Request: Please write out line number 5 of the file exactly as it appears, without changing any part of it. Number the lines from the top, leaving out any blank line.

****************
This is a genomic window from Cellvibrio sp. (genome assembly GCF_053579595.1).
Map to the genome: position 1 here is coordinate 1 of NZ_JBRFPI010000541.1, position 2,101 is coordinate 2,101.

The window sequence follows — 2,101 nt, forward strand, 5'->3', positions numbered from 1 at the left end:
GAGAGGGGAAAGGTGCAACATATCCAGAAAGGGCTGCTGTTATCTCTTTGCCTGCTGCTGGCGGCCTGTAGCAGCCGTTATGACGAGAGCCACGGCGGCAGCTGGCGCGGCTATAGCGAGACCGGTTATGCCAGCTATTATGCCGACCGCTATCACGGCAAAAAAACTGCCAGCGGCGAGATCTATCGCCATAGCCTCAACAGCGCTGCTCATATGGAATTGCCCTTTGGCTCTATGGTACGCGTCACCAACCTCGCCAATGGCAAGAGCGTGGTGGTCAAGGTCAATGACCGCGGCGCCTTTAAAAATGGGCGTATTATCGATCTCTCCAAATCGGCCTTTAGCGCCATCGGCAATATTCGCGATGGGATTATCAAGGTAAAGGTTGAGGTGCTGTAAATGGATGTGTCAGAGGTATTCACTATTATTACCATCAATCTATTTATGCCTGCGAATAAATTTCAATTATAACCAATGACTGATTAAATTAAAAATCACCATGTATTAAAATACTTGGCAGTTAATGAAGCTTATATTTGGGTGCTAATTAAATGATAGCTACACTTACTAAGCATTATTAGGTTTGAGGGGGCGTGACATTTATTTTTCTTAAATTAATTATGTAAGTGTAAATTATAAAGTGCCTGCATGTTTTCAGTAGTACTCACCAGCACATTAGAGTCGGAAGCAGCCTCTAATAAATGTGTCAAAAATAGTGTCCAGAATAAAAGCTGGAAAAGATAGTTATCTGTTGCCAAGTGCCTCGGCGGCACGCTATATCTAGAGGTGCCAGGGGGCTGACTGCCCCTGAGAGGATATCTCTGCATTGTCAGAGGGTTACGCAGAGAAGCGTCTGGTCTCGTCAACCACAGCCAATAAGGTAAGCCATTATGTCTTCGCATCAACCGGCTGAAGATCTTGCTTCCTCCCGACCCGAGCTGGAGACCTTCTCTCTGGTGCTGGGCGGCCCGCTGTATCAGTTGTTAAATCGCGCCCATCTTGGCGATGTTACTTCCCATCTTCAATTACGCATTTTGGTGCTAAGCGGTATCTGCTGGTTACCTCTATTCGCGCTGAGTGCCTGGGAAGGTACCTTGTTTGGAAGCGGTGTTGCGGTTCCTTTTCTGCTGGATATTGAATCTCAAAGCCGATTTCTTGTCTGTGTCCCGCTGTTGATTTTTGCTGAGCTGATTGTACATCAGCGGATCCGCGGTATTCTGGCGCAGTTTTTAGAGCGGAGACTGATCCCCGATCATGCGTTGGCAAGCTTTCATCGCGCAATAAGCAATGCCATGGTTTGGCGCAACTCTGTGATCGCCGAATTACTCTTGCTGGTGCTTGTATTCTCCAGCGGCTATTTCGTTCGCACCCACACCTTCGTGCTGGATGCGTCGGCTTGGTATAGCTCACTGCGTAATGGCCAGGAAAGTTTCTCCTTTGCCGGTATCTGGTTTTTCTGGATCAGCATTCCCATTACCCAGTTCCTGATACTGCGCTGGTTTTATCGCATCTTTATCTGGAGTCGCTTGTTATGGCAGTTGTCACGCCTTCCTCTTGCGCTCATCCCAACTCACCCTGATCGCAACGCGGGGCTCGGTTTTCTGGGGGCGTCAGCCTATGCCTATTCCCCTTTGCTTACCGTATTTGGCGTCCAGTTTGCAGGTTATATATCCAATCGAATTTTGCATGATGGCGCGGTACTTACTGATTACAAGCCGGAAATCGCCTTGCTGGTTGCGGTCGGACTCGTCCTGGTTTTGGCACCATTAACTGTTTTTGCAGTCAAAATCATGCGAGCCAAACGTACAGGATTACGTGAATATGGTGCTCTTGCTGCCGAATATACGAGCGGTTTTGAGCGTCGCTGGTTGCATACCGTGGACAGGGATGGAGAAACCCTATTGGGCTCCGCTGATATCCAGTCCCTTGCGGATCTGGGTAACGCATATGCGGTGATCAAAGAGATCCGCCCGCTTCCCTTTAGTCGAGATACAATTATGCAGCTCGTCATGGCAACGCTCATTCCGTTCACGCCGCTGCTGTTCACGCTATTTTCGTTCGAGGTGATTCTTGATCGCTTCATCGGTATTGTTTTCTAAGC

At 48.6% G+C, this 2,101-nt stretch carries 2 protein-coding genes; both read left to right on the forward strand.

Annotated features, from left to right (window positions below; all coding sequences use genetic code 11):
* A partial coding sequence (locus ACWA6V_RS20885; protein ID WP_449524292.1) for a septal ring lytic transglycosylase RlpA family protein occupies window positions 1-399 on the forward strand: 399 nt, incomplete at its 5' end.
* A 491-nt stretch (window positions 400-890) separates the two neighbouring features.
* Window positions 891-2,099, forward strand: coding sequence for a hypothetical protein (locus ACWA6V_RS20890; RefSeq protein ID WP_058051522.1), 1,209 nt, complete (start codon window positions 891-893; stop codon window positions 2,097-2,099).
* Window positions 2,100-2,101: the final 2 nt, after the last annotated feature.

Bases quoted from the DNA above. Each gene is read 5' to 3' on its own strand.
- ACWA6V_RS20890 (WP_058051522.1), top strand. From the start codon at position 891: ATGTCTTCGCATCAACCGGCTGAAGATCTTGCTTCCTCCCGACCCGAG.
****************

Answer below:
At 48.6% G+C, this 2,101-nt stretch carries 2 protein-coding genes; both read left to right on the forward strand.